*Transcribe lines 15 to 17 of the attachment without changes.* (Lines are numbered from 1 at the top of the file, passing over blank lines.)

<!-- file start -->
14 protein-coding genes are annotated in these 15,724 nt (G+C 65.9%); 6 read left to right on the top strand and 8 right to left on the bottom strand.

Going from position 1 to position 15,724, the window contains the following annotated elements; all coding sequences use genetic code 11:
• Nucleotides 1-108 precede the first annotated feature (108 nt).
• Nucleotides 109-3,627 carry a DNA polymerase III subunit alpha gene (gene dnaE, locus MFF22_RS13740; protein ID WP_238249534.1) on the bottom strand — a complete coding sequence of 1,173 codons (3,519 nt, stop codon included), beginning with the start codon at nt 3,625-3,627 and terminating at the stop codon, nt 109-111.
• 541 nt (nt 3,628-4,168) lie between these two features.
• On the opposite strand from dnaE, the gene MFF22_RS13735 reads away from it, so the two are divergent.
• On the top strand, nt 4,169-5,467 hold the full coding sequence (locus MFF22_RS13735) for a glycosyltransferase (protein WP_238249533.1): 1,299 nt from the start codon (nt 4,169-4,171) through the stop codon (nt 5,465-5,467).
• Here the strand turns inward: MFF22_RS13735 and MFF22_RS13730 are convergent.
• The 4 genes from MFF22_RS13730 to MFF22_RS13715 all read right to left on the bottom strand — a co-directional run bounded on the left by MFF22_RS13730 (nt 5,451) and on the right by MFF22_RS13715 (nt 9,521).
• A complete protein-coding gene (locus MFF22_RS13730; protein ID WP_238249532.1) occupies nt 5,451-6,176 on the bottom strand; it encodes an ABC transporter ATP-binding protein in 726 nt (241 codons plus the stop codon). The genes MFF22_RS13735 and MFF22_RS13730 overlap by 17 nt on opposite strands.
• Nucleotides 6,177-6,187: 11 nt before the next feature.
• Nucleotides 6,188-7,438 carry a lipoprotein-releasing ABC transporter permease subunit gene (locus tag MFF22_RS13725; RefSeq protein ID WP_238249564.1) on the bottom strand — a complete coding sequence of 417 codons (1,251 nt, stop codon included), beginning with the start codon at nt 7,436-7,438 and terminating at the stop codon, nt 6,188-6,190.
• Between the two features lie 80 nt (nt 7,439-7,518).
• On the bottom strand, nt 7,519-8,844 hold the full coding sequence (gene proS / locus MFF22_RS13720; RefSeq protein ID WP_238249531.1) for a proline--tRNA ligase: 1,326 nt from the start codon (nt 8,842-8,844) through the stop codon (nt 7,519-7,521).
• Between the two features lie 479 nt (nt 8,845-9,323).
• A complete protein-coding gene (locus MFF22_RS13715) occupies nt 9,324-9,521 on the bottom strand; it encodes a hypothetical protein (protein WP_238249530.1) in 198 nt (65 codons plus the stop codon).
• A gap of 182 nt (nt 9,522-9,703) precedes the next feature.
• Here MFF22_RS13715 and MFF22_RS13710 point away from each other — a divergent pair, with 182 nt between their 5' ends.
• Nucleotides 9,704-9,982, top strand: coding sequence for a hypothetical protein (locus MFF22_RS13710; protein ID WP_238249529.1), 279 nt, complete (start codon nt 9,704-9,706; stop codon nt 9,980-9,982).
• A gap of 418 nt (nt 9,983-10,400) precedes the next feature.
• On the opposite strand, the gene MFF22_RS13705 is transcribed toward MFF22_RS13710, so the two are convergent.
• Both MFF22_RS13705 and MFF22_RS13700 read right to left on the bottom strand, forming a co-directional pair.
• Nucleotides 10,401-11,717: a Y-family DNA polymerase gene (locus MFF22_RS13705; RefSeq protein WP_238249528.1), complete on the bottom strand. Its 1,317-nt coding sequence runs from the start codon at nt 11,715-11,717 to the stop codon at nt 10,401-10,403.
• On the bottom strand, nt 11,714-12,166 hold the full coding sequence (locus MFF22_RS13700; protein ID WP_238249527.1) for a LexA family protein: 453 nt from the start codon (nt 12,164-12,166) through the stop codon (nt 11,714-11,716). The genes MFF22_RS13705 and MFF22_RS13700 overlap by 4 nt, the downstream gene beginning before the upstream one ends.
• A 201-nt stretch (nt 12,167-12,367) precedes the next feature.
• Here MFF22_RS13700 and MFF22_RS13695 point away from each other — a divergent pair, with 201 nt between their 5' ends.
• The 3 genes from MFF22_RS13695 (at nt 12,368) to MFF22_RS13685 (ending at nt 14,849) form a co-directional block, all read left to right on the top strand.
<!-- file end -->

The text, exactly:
• Between the two features lie 479 nt (nt 8,845-9,323).
• A complete protein-coding gene (locus MFF22_RS13715) occupies nt 9,324-9,521 on the bottom strand; it encodes a hypothetical protein (protein WP_238249530.1) in 198 nt (65 codons plus the stop codon).
• A gap of 182 nt (nt 9,522-9,703) precedes the next feature.